very good foundation for that purpose. It
has the advantages of a detailed subject
index and an up-to-date bibliography (although it is difficult to understand why, in
the age of computer-aided text processing,
all the umlauts have been consistently
omitted from names such as Schrodinger,
Hiickel, and Mobius). To sum up, the
book fulfills its aim of providing students
and scientists whose main field is physical
chemistry with an up-to-date and comprehensive basis for understanding ESR
Klaus-Peter Dinse
Institut fur Physikalische Chemie
der Technischen Hochschule Darmstadt
Computer Simulations of Biomolecular
Systems. Theoretical and Experimental
Applications. Vol. 2. Edited by PK E
vun Gunsteren, P. K. Weinev and A . J;
Wilkinson. ESCOM, Leiden (Netherlands), 1993, 589 pp., hardcover HFI
41 5.00.-ISBN 90-72199-15-4
About 18 years ago when J. A. McCammon, B. R. Gelin, and M. Karplus published the first molecular dynamics simulation of a protein (Nature 1977, 267,
5 8 5 ) , the accepted picture of a biological
molecule was essentially that of a rigid
body. The molecular structures of several
proteins and of DNA had already been
successfully determined by X-ray crystallography, and the results were represented
by a rigid wire model. The dynamic aspects
that play an important role in all biological processes could not, and still cannot.
be directly observed experimentally, at
least down to atomic-scale resolution.
When the results of molecular dynamics
calculations first began to appear, it became possible to follow the molecular
motions as if in a cine film. These calculations were restricted to relatively small
molecules, and the time intervals that
could be simulated were very short, in the
order of picoseconds. However, such simulations made an important contribution
to revising the ideas based on the rigid
wire model.
The book reviewed here shows how simulation methods have developed during the
last 28 years and reflects the present-day
importance of the subject. In 25 chapters,
introduced in a very detailed preface by
Martin Karplus. various authors review
simulation techniques, force fields. and
applications. The contents list alone occupies more space than is available for this
review, and it will only be possible here to
pick out some of the topics covered.
The first two sections of the book are
concerned with fundamentals, namely simulation techniques (algorithms for molecular dynamics and Monte Carlo calculations) and force fields. A force field should
on the one hand approximate as closely as
possible to the real quantum-mechanical
situation, while on the other hand allowing rapid and efficient calculations. Because of the need to keep the computing
time within reasonable bounds, compromises are always necessary. Simplified
force fields are necessary in order to study
slow processes such as protein folding.
However, even more detailed force fields
are still only approximations, and it is important for the user to know how this can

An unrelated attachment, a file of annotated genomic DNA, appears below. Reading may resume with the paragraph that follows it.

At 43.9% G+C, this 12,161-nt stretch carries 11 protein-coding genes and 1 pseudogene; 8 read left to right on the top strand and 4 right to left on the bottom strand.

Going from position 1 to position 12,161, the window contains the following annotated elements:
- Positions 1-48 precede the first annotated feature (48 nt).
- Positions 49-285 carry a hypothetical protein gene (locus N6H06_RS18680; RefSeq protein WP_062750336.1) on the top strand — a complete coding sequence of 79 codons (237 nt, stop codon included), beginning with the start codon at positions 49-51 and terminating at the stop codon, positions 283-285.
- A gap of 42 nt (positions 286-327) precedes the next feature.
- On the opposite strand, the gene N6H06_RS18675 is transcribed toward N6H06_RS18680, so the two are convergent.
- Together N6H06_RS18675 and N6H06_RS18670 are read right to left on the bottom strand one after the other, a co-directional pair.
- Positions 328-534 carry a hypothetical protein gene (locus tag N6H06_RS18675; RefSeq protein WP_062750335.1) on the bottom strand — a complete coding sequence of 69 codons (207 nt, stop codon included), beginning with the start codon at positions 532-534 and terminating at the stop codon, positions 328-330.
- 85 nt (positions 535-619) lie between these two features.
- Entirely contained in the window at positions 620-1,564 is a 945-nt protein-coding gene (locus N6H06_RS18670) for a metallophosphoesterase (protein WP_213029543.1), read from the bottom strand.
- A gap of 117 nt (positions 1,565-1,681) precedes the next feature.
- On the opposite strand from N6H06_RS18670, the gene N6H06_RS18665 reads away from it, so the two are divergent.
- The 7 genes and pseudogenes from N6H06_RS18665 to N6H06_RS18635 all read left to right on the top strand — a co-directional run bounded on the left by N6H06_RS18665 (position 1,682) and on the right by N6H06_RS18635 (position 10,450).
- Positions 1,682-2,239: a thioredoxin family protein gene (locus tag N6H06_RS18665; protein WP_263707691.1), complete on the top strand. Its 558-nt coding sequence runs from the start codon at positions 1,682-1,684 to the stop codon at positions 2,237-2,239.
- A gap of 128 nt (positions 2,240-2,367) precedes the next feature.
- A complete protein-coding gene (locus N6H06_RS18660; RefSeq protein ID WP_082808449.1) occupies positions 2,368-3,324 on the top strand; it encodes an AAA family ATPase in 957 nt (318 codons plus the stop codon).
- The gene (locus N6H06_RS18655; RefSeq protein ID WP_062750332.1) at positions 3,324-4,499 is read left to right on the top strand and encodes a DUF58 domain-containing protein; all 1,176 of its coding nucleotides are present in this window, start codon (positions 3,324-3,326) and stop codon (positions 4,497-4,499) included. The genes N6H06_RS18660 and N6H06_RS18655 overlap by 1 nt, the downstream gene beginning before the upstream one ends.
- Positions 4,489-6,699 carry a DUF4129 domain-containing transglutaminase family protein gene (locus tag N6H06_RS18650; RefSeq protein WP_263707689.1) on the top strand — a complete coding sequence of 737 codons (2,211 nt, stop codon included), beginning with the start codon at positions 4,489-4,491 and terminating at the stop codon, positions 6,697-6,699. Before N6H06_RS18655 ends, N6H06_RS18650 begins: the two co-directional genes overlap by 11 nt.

affect the results of the calculations.
One of the most important applications
of molecular dynamics simulations is the
calculation of free energies. The book offers an excellent introduction to this topic,
with particular emphasis on possible difficulties and sources of error. Several examples of successful free energy calculations are given. On the other hand it is also
clearly explained why the predictions from
the calculations may not always be correct.
The three chapters on the use of molecular dynamics calculations in refining
molecular structural data from X-ray
crystallography and N M R spectroscopy
can be regarded to some extent as occupying a special position in the book. Here
one is using the molecular dynamics algorithm not to investigate the dynamics of
a molecule but as an optimization method
for the solution of a difficult nonlinear
problem. The excellent convergence properties of the molecular dynamics method
have revolutionized the process of structure refinement. The occasions when individual steps must be performed laboriously by hand are now increasingly rare, and
the end result, the refined structure, is
reached much more quickly than in the
past. However, the close connection that
exists between molecular dynamics and
N M R spectroscopy especially is also mentioned here.
I learned much from reading this book,
and it can be recommended as a thorough
introduction to the simulation of macromolecules. It is a valuable source of practical information and an indispensable
work of reference. In a multiauthor work
such as this some degree of non-uniformity is perhaps unavoidable, as also is a certain amount of overlapping in chapters on
related topics. However, I regard the latter as an advantage, since it means that
important topics are seen from different
points of view. All the aspects of the simulation of macromolecules discussed in the
book are active areas of research, and as is
made clear in the preface many questions
still remain to be finally answered, even
with regard to the methods. It is pleasing
that many of the authors are able to view
their own work critically from a distance.
It is very useful, especially for a newcomer
to the field, to be made aware of problems
in the application of these methods.
Michael Nilges
European Molecular Biology Laboratory
Heidelberg (FRG)
Ideas in Chemistry. A History of the
Science. By D. Knight. Athlone Press,
London, 1992. 21 3 pp., hardcover
E 38.00.-ISBN 0-485-11390-2
What a splendid title! It promises a
much needed book on the intellectual content of chemistry, and on its trade: by insemination, as with “reaction”, borrowed
in part from the actionlreaction pair in
physics; by dissemination, as with “affinity” or “catalysis,” terms and concepts that
have entered common language too; or as
with “complementarity”, which spawned
molecular biology.
Is it because of the inheritance from
alchemy? Chemistry is a conceptual science, rooted in material operations. Other
sciences (astronomy, biology, o r physics)
do not transform their subject matter as a
matter of course. But chemistry intellectualizes its metamorphoses, to an extent that
is astounding, given the huge distance from
the macroscopic to the microscopic that it
entails: to think and to talk of molecular
objects, reaction paths, molecular orbitals,
atomic hardness, etc. demands temerity
and insight.
What is needed is a thesaurus of key
chemical notions. There are two o r three
dozen central concepts, such as acidity or
coordination, plus a hundred or so more
peripheral but also necessary notions, such
as steric hindrance o r chain reaction.
Someone should provide such a compendium, with present-day definitions, capsule
histories, and illustrative quotations.
Atigrx .
CAern. In[. Ed. D i g / . 1995. 34. No. Y